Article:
and up the St. Croix; across the Isthmus to San Diego, to the junction of the Gila and Colorado, along the southern boun- dary line and up the coast as far as Monterey; through Texas to El Paso, to the Pimo settlements on the Gila, and along the Rio Grande; in the mountains of Colorado, to which and to those of California he returned again and again in the pursuit of his special study, the Alpine Flora of North America; across the conti- nent \«th a Pacific railroad surveying party by way of the Sangre de Christo Pass, through New Mexico and Arizona, through the Tehachapi Pass, through the Tulare and San Joaquin Valleys to San Francisco; through the Wind River dis- trict to the Yellowstone National Park; in the Valley of the Virgen and about Mt. Nebo, Utah; about San Bernardino, California, and in the arid regions stretch- ing to the eastward; and in Mexico about San Luis Potosi, Saltillo, and Monterey.
The winter of 1852-3 was spent in Washington, in the preparation of his re- port as botanist to the Mexican Boundary Survey; and the years from 1869 to 1871 inclusive, while botanist to the United States Agricultural Department, were also passed chiefly at the capital, em- ploj'ed in arranging the extensive botan- ical collections from various government explorations, which had accumulated at the Smithsonian Institution. During this period, also, he visited, in his official capacity, the Royal Gardens and herbaria at Kew, England, and was attached as botanist to the Commission of Inquiry which visited San Domingo early in 1871.
In 1879, being called to the East by the illness and death of his father, he did little if any work in the field. In 1880, as special agent of the Forestry Department of the United States Census Ofiice, he accompanied Dr. Engelmann and Profes- sor Sargent in an expedition to the vaUey of the Columbia and the far Northwest. Wintering in California he spent the fol- lowing year in that state, making num- erous collecting trips north and south, including a trip to the Yosemite in June.
In January and February, 1883, he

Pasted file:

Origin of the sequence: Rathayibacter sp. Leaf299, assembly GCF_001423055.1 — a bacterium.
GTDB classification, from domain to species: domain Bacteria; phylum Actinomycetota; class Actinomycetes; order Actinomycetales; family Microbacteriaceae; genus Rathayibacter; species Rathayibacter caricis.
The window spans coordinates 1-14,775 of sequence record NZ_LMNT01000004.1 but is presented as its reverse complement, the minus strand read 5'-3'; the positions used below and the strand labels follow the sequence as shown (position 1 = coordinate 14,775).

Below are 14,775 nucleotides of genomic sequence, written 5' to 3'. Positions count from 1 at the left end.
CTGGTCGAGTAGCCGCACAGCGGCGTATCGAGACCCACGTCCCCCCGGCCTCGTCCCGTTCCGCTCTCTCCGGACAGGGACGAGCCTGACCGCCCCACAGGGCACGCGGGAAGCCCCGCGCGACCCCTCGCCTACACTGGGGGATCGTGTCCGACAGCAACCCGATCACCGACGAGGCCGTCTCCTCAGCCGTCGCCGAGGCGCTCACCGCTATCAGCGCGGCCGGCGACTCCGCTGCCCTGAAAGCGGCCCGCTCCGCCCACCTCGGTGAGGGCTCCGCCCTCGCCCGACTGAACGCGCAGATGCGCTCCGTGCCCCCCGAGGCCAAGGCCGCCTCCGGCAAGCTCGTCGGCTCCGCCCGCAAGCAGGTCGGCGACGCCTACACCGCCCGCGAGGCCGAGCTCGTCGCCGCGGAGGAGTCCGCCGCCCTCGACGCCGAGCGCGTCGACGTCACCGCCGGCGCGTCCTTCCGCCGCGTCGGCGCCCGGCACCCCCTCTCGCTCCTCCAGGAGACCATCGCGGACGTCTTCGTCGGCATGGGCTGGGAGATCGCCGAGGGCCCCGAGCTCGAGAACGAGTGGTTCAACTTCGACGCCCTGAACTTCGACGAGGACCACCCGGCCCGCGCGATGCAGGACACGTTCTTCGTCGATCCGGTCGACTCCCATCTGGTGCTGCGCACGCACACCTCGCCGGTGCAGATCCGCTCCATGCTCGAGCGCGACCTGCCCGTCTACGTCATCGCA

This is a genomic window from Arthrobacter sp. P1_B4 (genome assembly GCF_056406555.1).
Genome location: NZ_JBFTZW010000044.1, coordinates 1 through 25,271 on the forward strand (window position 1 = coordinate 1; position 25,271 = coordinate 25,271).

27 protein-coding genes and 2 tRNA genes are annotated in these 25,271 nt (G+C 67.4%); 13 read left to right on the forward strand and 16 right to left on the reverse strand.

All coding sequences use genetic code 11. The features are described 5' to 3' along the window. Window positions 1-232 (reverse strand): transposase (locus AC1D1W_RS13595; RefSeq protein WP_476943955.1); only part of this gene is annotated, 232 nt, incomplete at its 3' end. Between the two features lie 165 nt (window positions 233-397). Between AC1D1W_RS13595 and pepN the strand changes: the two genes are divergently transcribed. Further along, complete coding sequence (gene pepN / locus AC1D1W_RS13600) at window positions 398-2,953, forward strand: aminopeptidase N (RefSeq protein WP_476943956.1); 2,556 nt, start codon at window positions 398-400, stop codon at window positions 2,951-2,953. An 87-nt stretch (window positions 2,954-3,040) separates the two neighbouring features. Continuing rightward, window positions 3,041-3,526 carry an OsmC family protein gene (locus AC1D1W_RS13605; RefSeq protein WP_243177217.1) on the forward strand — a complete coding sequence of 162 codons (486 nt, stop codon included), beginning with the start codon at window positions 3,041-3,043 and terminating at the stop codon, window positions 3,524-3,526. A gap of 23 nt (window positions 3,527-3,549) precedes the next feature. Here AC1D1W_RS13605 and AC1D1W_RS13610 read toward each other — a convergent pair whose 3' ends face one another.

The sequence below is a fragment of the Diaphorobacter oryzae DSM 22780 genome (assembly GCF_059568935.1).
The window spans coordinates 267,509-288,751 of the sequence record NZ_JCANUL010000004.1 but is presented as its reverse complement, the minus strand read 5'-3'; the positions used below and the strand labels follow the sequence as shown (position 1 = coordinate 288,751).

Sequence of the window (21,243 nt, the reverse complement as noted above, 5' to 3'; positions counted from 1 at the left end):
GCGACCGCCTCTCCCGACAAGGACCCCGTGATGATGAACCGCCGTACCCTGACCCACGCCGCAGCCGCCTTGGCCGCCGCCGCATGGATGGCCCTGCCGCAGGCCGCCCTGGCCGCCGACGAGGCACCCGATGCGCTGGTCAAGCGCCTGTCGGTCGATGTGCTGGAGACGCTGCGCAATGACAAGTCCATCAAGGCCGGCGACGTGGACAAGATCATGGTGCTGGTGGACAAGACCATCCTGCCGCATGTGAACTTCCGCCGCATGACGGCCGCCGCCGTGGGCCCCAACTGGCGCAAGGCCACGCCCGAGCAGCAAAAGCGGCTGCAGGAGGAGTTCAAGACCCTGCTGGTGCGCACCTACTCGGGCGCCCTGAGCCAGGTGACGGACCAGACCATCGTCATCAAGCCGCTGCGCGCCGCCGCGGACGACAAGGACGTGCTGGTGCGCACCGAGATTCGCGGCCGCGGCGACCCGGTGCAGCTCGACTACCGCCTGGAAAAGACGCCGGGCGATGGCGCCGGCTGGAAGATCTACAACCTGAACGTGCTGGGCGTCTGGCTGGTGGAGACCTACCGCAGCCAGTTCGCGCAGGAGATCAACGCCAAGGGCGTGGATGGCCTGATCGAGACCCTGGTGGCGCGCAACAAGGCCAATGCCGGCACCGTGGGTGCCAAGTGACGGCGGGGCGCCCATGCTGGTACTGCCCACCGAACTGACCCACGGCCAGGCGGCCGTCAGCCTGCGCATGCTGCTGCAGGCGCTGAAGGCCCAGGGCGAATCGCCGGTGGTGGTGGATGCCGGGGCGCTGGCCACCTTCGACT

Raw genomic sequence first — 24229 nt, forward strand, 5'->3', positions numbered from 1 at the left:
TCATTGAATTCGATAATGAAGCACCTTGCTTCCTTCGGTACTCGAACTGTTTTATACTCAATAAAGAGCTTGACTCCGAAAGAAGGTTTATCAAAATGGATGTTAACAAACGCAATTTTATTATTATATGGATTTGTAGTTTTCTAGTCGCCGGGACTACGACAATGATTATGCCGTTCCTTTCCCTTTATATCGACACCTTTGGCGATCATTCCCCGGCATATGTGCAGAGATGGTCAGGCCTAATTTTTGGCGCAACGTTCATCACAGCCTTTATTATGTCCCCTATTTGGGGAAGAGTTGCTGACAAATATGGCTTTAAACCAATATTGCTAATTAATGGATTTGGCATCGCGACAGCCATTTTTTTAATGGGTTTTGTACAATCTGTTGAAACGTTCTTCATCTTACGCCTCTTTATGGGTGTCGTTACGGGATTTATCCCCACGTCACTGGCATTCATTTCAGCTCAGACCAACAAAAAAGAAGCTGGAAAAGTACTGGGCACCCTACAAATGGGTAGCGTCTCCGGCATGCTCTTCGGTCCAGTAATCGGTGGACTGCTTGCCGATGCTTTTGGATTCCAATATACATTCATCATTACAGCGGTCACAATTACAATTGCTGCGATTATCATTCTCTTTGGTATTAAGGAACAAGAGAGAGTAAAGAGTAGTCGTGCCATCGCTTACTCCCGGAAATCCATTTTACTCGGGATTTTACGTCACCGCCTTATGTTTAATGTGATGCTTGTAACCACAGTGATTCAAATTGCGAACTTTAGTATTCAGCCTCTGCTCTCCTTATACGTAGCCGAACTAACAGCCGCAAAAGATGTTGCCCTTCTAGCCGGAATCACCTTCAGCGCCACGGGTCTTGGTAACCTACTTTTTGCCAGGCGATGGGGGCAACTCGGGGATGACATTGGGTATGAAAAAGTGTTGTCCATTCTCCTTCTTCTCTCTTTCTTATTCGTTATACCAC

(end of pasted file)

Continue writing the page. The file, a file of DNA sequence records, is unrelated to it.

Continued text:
made two camping trips into Lower Cali- fornia; then, going to San Francisco, made numerous excursions from that point, and returned to Davenport in September. In June, 1884, he sailed a second time for England, returning in August of the following year, after spend- ing much time at Kew, and visiting other herbaria and gardens on the Continent.
The summer of 1886 he spent partly with friends in Wisconsin, partly in the quiet enjoyment of his Iowa home. But even when resting, his mind did not rest — his wonderfully voluminous correspon- dence went on, and the microscope filled in his otherwise leisure hours. Again the winter was passed in San Francisco, from which city he made numerous collecting trips as before. Remaining in California, chiefly in the vicinity of San Francisco, until September, 1888, he was busily employed making special collections of Arctostaphylos and Ceanothus, and in the study of these and the genus Alnus. His last visit to California was made in the spring of 1889. Returning to Davenport in July, he made a trip to Canada and New England, visited New York and Philadelphia and returned to his home but a few weeks before his death.
Parry was recognized as an authority by botanists everywhere ; not only in this country (where he ranked with the first) and in England, but on the Continent as well; and this notwithstanding the fact that he never published a book, had no ambition in the way of authorship, and left most of his discoveries to be described by others. His writings, though suffi- cient to constitute volumes, and compris- ing much of great scientific value, are scattered in fragmentary form through various government and society re- ports, scientific journals, and the daily press.
In 1875 he was made a fellow of the American Association for the Advance- ment of Science, and kept up a corre- sponding membership in Philadelphia, Buffalo, St. Louis, Chicago, and Califor- nia Academies of Science.
His name (bestowed by surveyor-